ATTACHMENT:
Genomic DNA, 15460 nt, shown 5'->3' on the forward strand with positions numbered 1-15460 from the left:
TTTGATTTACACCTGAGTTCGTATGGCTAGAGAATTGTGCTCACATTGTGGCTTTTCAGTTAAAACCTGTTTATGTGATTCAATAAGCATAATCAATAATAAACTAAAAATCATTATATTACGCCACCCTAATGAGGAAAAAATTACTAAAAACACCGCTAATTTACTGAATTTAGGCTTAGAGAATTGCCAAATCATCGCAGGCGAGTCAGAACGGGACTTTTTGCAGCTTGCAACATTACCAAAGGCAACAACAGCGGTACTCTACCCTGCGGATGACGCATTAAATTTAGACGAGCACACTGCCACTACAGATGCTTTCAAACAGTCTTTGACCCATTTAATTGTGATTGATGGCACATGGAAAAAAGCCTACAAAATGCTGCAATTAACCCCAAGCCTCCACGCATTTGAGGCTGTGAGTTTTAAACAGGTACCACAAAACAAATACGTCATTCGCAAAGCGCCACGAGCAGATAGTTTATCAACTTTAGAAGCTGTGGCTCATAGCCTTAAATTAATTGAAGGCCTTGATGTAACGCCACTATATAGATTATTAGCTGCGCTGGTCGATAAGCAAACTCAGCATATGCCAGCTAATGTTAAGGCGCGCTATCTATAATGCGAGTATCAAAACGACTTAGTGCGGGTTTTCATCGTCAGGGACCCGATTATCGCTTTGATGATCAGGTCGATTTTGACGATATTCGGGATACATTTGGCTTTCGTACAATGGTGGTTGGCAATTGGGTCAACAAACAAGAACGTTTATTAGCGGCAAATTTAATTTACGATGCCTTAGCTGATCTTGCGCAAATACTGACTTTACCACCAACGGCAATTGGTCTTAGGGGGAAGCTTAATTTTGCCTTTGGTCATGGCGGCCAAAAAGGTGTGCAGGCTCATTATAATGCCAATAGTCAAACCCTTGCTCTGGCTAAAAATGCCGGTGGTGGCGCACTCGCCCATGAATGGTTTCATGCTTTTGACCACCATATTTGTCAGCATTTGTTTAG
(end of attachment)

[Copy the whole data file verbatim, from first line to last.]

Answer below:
Genomic DNA, 15460 nt, shown 5'->3' on the forward strand with positions numbered 1-15460 from the left:
TTTGATTTACACCTGAGTTCGTATGGCTAGAGAATTGTGCTCACATTGTGGCTTTTCAGTTAAAACCTGTTTATGTGATTCAATAAGCATAATCAATAATAAACTAAAAATCATTATATTACGCCACCCTAATGAGGAAAAAATTACTAAAAACACCGCTAATTTACTGAATTTAGGCTTAGAGAATTGCCAAATCATCGCAGGCGAGTCAGAACGGGACTTTTTGCAGCTTGCAACATTACCAAAGGCAACAACAGCGGTACTCTACCCTGCGGATGACGCATTAAATTTAGACGAGCACACTGCCACTACAGATGCTTTCAAACAGTCTTTGACCCATTTAATTGTGATTGATGGCACATGGAAAAAAGCCTACAAAATGCTGCAATTAACCCCAAGCCTCCACGCATTTGAGGCTGTGAGTTTTAAACAGGTACCACAAAACAAATACGTCATTCGCAAAGCGCCACGAGCAGATAGTTTATCAACTTTAGAAGCTGTGGCTCATAGCCTTAAATTAATTGAAGGCCTTGATGTAACGCCACTATATAGATTATTAGCTGCGCTGGTCGATAAGCAAACTCAGCATATGCCAGCTAATGTTAAGGCGCGCTATCTATAATGCGAGTATCAAAACGACTTAGTGCGGGTTTTCATCGTCAGGGACCCGATTATCGCTTTGATGATCAGGTCGATTTTGACGATATTCGGGATACATTTGGCTTTCGTACAATGGTGGTTGGCAATTGGGTCAACAAACAAGAACGTTTATTAGCGGCAAATTTAATTTACGATGCCTTAGCTGATCTTGCGCAAATACTGACTTTACCACCAACGGCAATTGGTCTTAGGGGGAAGCTTAATTTTGCCTTTGGTCATGGCGGCCAAAAAGGTGTGCAGGCTCATTATAATGCCAATAGTCAAACCCTTGCTCTGGCTAAAAATGCCGGTGGTGGCGCACTCGCCCATGAATGGTTTCATGCTTTTGACCACCATATTTGTCAGCATTTGTTTAG